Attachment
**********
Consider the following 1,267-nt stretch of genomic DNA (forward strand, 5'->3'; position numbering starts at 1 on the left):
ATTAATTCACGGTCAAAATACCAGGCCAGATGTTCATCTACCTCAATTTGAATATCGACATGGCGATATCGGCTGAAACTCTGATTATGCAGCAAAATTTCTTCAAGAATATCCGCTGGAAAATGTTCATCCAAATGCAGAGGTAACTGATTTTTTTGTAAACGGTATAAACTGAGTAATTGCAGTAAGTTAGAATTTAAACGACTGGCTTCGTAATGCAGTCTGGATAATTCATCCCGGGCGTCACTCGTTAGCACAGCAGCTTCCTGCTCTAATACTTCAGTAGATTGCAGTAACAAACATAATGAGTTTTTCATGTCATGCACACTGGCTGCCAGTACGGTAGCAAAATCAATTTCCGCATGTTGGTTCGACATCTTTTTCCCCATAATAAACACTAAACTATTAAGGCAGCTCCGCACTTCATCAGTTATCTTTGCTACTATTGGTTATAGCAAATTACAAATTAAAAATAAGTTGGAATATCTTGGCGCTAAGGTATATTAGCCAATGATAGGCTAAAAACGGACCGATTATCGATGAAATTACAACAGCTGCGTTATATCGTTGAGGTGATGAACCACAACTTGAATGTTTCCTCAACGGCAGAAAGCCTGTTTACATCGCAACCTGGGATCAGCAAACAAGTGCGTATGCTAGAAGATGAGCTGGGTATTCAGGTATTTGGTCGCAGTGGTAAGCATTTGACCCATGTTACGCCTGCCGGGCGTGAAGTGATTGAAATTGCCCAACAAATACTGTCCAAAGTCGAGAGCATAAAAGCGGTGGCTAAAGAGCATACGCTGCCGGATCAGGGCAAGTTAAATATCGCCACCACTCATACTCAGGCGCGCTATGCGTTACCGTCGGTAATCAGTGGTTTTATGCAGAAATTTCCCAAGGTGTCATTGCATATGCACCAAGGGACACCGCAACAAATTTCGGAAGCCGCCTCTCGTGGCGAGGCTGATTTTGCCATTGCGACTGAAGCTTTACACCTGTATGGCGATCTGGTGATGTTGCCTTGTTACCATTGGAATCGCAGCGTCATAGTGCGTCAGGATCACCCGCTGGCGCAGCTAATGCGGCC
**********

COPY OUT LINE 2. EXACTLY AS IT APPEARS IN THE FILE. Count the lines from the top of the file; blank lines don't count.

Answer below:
ATTAATTCACGGTCAAAATACCAGGCCAGATGTTCATCTACCTCAATTTGAATATCGACATGGCGATATCGGCTGAAACTCTGATTATGCAGCAAAATTTCTTCAAGAATATCCGCTGGAAAATGTTCATCCAAATGCAGAGGTAACTGATTTTTTTGTAAACGGTATAAACTGAGTAATTGCAGTAAGTTAGAATTTAAACGACTGGCTTCGTAATGCAGTCTGGATAATTCATCCCGGGCGTCACTCGTTAGCACAGCAGCTTCCTGCTCTAATACTTCAGTAGATTGCAGTAACAAACATAATGAGTTTTTCATGTCATGCACACTGGCTGCCAGTACGGTAGCAAAATCAATTTCCGCATGTTGGTTCGACATCTTTTTCCCCATAATAAACACTAAACTATTAAGGCAGCTCCGCACTTCATCAGTTATCTTTGCTACTATTGGTTATAGCAAATTACAAATTAAAAATAAGTTGGAATATCTTGGCGCTAAGGTATATTAGCCAATGATAGGCTAAAAACGGACCGATTATCGATGAAATTACAACAGCTGCGTTATATCGTTGAGGTGATGAACCACAACTTGAATGTTTCCTCAACGGCAGAAAGCCTGTTTACATCGCAACCTGGGATCAGCAAACAAGTGCGTATGCTAGAAGATGAGCTGGGTATTCAGGTATTTGGTCGCAGTGGTAAGCATTTGACCCATGTTACGCCTGCCGGGCGTGAAGTGATTGAAATTGCCCAACAAATACTGTCCAAAGTCGAGAGCATAAAAGCGGTGGCTAAAGAGCATACGCTGCCGGATCAGGGCAAGTTAAATATCGCCACCACTCATACTCAGGCGCGCTATGCGTTACCGTCGGTAATCAGTGGTTTTATGCAGAAATTTCCCAAGGTGTCATTGCATATGCACCAAGGGACACCGCAACAAATTTCGGAAGCCGCCTCTCGTGGCGAGGCTGATTTTGCCATTGCGACTGAAGCTTTACACCTGTATGGCGATCTGGTGATGTTGCCTTGTTACCATTGGAATCGCAGCGTCATAGTGCGTCAGGATCACCCGCTGGCGCAGCTAATGCGGCC